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Eurozone ministers seek debt deal for Greece
[BRUSSELS] Eurozone finance ministers will on Tuesday push for a deal to unlock bailout cash for Greece and resolve a row with the IMF over debt relief for Athens.
The 19 ministers from the countries that use the euro meet in Brussels two days after Greek lawmakers passed yet another round of spending cuts and tax hikes as well as a guarantee of further measures in case of budget overruns down the road.
Greece is looking to unlock as much as 11 billion euros (S$16.54 billion) at the Eurogroup talks in the latest payout from its 86 billion euro bailout programme agreed last July. The meeting begins at 1400 GMT.
Greece urgently needs the next tranche of bailout money to repay big loans to the European Central Bank (ECB) and IMF in July, and has already fallen behind in paying for everyday government duties and public sector wages.
The outcome of the meeting remains highly uncertain, due to a row between Greece's creditors, the eurozone governments and the International Monetary Fund, over the state of the Greek economy and debt relief.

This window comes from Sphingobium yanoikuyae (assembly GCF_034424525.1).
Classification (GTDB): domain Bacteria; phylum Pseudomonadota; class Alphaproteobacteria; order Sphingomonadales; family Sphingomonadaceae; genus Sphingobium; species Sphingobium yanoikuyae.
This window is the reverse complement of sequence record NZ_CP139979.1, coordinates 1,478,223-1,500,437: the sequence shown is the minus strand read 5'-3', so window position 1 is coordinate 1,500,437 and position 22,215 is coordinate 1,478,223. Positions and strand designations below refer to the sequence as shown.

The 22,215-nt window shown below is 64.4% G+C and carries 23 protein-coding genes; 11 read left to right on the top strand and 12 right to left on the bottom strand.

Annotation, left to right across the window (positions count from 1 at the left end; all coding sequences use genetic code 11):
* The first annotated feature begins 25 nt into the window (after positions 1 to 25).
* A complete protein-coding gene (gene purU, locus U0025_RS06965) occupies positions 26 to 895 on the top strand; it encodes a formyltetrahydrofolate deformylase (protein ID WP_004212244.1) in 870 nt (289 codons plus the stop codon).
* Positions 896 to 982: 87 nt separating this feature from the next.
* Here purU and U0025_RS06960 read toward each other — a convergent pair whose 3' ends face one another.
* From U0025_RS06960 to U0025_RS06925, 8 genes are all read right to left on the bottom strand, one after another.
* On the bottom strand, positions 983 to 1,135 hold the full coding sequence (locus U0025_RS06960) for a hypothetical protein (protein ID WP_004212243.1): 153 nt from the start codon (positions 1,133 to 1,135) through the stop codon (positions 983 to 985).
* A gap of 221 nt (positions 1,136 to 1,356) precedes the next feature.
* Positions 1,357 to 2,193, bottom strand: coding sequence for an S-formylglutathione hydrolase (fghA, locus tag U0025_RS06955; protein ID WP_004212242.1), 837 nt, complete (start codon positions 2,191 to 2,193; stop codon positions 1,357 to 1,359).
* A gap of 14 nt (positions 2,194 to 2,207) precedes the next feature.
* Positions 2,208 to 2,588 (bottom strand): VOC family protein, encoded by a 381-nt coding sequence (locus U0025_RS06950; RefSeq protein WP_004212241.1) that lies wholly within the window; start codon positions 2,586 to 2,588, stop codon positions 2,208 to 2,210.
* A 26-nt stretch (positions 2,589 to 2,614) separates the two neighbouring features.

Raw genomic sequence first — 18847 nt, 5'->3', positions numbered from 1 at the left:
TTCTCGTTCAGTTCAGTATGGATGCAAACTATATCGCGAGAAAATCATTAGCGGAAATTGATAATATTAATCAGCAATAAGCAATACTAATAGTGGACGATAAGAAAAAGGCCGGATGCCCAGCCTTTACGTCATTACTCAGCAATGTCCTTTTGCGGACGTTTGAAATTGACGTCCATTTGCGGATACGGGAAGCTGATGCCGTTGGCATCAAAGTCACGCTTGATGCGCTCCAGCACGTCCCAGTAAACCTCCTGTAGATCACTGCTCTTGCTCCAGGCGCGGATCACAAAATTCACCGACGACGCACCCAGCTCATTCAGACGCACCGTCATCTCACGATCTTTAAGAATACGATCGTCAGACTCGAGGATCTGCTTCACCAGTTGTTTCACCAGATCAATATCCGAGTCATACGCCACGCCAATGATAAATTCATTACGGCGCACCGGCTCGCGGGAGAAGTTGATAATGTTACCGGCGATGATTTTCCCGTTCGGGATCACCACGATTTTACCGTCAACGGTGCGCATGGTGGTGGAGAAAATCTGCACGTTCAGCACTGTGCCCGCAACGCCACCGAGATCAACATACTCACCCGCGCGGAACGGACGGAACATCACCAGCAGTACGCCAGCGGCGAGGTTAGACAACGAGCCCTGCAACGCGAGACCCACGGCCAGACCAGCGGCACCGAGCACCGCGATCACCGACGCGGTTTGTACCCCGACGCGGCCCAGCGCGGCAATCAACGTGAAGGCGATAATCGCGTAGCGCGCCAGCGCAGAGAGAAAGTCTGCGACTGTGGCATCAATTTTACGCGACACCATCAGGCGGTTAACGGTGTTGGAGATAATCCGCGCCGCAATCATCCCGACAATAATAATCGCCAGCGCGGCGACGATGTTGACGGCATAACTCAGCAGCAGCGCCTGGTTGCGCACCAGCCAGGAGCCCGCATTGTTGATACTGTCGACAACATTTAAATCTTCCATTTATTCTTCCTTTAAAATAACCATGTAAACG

The IMF believes that Greek public debt at the current level of about 180 per cent of gross domestic product is unsustainable and must be reduced.
The IMF warned in a report on Monday that without restructuring, the debt load could soar to as much as 250 per cent of output by 2060.
For the IMF, "providing an upfront unconditional component to debt relief is critical to provide a strong and credible signal to markets about the commitment of official creditors to ensuring debt sustainability."
The IMF said in the short-term this could be achieved by offering longer loan periods and fixed interest rates on new loans to Greece.
It also called for most of Greece's existing debt to be re-financed to a fixed interest rate of 1.5 per cent until 2040.
The fund also warned of unrealistic economic targets set by the Europeans.
Germany, the eurozone's economic powerhouse, is deeply opposed to alleviating any of Athens' debt and claims it is not necessary for now.
German finance minister Wolfgang Schaeuble last year only grudgingly accepted to keep Greece in the euro and believes Athens should be granted relief in 2018 only "if necessary".
Fortunately for Athens, Germany also wants the IMF to remain in the bailout and will have to cede ground to the fund on debt relief to achieve that.
Trying to strike a positive note, Mr Schaeuble on Saturday said the IMF and Europe were "not too far apart".
The talks on Tuesday come after Greek lawmakers narrowly adopted another batch of controversial reform commitments.
The measures included the establishment of a new privatisation fund that will manage Greece's public assets more independently.
"European leaders get the message that Greece is sticking to its promises. Now, it's their turn," Greek Prime Minister Alexis Tsipras told lawmakers.